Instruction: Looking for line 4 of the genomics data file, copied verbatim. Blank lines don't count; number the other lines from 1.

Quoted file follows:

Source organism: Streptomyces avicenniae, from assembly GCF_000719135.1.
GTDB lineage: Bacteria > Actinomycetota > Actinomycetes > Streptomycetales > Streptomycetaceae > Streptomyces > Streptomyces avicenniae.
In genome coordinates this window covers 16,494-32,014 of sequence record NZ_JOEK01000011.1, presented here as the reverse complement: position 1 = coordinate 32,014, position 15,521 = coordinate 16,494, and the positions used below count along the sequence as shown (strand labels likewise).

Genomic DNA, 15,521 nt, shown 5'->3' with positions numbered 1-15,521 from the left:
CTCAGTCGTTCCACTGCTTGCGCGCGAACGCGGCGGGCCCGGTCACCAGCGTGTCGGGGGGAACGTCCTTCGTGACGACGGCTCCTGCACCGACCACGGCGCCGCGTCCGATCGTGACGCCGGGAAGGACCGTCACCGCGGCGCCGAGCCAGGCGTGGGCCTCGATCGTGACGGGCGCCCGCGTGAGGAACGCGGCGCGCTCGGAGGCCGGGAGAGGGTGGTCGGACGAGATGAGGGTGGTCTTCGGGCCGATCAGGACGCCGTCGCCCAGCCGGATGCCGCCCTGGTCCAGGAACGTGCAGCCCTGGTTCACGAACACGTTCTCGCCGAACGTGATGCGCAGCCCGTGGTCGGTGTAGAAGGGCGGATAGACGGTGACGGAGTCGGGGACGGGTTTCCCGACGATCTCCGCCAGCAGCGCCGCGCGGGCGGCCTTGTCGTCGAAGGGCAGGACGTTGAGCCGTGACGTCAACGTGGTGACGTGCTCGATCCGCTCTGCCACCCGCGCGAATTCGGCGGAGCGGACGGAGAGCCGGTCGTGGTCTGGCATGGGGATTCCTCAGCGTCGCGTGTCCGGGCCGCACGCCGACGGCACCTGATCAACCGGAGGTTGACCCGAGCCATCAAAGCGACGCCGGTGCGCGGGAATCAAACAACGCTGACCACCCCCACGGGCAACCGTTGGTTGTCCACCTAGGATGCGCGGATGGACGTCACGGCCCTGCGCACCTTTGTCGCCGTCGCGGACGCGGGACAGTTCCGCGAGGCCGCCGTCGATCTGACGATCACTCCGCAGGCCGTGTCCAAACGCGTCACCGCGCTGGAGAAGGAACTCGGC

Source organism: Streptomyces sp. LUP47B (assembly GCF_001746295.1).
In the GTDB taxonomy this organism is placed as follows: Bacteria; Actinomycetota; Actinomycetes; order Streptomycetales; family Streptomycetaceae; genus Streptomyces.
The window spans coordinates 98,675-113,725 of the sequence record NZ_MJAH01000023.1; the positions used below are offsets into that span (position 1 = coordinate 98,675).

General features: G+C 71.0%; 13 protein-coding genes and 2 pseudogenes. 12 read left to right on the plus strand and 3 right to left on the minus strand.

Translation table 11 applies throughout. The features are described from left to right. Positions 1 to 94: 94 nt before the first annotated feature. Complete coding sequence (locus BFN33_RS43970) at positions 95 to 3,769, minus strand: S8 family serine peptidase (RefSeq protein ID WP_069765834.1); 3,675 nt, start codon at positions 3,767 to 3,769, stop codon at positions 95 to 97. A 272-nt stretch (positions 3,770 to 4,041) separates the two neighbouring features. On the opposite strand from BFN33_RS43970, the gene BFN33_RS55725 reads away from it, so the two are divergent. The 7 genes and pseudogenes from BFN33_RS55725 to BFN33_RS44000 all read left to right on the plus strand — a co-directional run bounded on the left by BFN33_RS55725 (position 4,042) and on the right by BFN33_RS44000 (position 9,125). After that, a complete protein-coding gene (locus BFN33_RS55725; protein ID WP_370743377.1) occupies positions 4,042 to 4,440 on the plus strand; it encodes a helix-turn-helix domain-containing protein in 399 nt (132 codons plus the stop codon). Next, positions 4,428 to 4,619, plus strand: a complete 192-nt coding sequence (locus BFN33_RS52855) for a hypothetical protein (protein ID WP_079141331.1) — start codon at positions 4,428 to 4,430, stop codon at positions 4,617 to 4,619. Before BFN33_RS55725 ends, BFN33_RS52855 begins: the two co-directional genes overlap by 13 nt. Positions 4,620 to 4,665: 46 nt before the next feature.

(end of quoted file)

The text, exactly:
Genomic DNA, 15,521 nt, shown 5'->3' with positions numbered 1-15,521 from the left: